Data is your friend
“The CFO role now is very big on driving results and accountability through data analytics,” says Robert Craig, senior client partner and CFO recruiter at consultancy Korn Ferry.
A 2019 PwC report showed top-performing finance chiefs currently spend 75 per cent of their time on data analysis alone, while research published last month by Statista, a research company, suggests CFOs expect to spend even more time working on data analytics next year.
High-quality data helps to inform strategic decisions and generate the market credibility CFOs need. Cheryl-Jane Kujenga, the former finance head and chief executive at South African recruitment company Adcorp, likens the strategic side of the role to that of a ship navigator.
“The CEO says, ‘that's the horizon, that's where we're heading’, operation is rowing, doing the work needed to get there, but you're the person saying, ‘guys, we're off course’ or ‘we're on course, we're going to get there faster’.”
Find your leadership style
Identify your leadership style early on. Whether you like to direct, delegate or build consensus, figure out what you are best at and then adapt.
Once in the role, try to make a couple of successes early on, advises Korn Ferry’s Mr Craig, who also used to be a CFO.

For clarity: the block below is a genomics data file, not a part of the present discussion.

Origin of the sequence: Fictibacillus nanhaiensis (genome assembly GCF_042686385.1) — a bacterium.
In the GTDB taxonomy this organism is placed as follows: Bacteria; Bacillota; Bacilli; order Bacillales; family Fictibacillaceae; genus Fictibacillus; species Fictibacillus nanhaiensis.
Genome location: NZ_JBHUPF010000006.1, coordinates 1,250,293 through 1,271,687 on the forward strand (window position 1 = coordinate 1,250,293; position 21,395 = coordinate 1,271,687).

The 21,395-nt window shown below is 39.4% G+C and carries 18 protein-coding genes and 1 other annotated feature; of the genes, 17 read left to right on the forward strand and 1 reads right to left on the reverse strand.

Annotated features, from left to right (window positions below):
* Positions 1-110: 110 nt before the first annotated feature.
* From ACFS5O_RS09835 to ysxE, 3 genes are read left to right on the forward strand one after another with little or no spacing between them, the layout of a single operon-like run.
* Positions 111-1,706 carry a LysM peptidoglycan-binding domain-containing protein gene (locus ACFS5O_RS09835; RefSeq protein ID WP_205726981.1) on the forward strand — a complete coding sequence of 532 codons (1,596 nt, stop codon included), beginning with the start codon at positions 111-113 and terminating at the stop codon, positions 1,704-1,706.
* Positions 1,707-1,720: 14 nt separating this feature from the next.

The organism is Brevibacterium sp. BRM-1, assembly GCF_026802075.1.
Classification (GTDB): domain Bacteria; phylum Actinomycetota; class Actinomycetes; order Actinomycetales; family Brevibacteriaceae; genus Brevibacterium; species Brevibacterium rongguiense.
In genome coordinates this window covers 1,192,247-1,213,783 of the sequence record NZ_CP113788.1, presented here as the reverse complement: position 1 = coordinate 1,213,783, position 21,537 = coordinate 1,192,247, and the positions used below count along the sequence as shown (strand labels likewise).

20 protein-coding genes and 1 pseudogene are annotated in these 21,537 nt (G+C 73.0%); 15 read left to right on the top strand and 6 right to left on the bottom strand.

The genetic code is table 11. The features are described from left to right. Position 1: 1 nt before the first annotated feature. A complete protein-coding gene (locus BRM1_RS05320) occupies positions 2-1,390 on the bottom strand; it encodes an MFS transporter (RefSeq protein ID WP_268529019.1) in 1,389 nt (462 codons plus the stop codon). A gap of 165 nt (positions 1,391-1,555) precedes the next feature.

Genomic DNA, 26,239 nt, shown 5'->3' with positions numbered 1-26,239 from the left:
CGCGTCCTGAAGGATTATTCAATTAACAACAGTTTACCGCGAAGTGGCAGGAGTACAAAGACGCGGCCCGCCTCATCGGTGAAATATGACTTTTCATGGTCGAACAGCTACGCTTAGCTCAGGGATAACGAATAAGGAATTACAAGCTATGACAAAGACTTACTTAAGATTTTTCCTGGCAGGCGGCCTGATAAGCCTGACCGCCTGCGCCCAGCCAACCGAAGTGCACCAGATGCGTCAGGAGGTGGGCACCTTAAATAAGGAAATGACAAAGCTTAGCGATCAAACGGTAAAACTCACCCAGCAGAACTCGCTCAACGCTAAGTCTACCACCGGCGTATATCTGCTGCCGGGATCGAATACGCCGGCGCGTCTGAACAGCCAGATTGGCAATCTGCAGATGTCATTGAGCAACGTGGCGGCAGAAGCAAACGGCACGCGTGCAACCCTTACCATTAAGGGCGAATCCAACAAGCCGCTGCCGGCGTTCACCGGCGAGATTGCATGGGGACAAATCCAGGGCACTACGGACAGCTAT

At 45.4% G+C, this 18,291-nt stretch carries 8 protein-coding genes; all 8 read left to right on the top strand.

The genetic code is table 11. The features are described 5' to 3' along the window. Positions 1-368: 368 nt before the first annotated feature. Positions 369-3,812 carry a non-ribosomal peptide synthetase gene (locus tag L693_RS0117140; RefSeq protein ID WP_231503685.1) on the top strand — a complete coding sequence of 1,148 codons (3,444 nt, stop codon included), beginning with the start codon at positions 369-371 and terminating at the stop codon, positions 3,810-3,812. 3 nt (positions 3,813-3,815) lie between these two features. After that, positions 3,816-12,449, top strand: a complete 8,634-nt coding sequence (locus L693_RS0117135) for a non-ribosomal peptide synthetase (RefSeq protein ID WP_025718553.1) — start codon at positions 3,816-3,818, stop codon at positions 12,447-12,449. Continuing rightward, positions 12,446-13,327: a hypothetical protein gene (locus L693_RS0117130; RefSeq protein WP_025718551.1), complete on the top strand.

“I tell people: don't try to do too much, pick things that you can deliver on, be successful, get in a couple of wins and build out that camaraderie.”
Remote working during Covid-19 has brought added complications to finance teams but Mr Craig identifies common traits among the most successful leaders. “The CFOs that shine are action oriented, can evaluate and make quick decisions.”
Know your team
As the performance of a company depends on its people, finance will need to pay close attention to personnel. In the case of M&As, for example, finance chiefs will play a pivotal role in identifying target companies, doing due diligence, negotiating transaction prices and closing deals — but the hardest part, says Ms Yasuda, is then integrating the people from the acquired company into the existing team. “They call it the aqui-hire,” she says — when the main asset being bought is the people in the workforce.
Future CFOs will need to respond to rapid change, which is why Ms Kujenga — who was a partner at EY for nine years — recommends building a diverse experience base. “Because of that [role] I got exposure to many different industries, but I wish I had been even more curious.”
A certified public accountant qualification is a safe bet but Ms Kujenga, who was recently appointed finance chief at South African healthcare group Ascendis Health, also suggests a coding course or technology degree to help understand new developments. “It's easier to have a vision when you can appreciate what the possibilities are.”
What is most clear is that the individuals who step into these roles will need to enjoy everything it brings.
Ms Piepszak says there are few positions in any company offering the access and vantage point of a CFO.
“We’re often viewed as just the numbers people, but finance people have a fascinating perspective. It’s a bird's-eye view, and it's a privilege.”